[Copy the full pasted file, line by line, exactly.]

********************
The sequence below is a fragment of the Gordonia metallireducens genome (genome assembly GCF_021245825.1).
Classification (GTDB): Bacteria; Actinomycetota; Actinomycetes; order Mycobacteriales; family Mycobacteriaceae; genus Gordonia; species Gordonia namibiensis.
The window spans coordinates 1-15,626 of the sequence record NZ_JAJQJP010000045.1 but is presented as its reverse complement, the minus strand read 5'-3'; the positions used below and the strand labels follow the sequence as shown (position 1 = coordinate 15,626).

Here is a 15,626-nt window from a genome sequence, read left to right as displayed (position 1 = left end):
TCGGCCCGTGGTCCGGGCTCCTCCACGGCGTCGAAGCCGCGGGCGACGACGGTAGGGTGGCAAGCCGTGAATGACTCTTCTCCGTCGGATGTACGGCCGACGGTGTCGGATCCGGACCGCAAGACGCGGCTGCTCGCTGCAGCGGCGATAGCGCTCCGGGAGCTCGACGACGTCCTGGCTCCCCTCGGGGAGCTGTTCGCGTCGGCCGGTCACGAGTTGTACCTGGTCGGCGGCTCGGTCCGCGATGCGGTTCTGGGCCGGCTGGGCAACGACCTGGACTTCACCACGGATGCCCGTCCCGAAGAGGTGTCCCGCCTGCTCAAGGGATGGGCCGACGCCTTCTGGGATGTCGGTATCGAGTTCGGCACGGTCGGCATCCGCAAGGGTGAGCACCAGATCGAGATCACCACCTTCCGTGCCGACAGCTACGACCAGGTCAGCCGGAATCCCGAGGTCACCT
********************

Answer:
The sequence below is a fragment of the Gordonia metallireducens genome (genome assembly GCF_021245825.1).
Classification (GTDB): Bacteria; Actinomycetota; Actinomycetes; order Mycobacteriales; family Mycobacteriaceae; genus Gordonia; species Gordonia namibiensis.
The window spans coordinates 1-15,626 of the sequence record NZ_JAJQJP010000045.1 but is presented as its reverse complement, the minus strand read 5'-3'; the positions used below and the strand labels follow the sequence as shown (position 1 = coordinate 15,626).

Here is a 15,626-nt window from a genome sequence, read left to right as displayed (position 1 = left end):
TCGGCCCGTGGTCCGGGCTCCTCCACGGCGTCGAAGCCGCGGGCGACGACGGTAGGGTGGCAAGCCGTGAATGACTCTTCTCCGTCGGATGTACGGCCGACGGTGTCGGATCCGGACCGCAAGACGCGGCTGCTCGCTGCAGCGGCGATAGCGCTCCGGGAGCTCGACGACGTCCTGGCTCCCCTCGGGGAGCTGTTCGCGTCGGCCGGTCACGAGTTGTACCTGGTCGGCGGCTCGGTCCGCGATGCGGTTCTGGGCCGGCTGGGCAACGACCTGGACTTCACCACGGATGCCCGTCCCGAAGAGGTGTCCCGCCTGCTCAAGGGATGGGCCGACGCCTTCTGGGATGTCGGTATCGAGTTCGGCACGGTCGGCATCCGCAAGGGTGAGCACCAGATCGAGATCACCACCTTCCGTGCCGACAGCTACGACCAGGTCAGCCGGAATCCCGAGGTCACCT